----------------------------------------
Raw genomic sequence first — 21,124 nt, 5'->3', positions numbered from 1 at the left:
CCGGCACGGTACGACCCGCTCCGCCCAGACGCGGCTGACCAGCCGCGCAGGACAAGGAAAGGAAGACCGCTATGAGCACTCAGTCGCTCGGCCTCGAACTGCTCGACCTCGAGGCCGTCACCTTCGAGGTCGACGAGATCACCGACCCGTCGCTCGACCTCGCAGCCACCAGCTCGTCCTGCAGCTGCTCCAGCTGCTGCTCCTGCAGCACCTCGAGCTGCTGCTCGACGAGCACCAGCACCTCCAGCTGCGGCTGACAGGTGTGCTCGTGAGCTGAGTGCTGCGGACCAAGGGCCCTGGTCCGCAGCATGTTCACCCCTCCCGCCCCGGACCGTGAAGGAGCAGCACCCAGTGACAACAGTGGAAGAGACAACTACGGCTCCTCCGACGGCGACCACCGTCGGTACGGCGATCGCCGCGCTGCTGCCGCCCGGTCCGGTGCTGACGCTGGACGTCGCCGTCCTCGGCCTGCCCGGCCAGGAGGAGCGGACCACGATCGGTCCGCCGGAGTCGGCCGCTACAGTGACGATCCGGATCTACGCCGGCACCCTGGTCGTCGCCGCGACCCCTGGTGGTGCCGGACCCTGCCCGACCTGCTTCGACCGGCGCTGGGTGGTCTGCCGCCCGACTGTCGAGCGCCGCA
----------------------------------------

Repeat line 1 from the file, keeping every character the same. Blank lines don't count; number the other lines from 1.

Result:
Raw genomic sequence first — 21,124 nt, 5'->3', positions numbered from 1 at the left: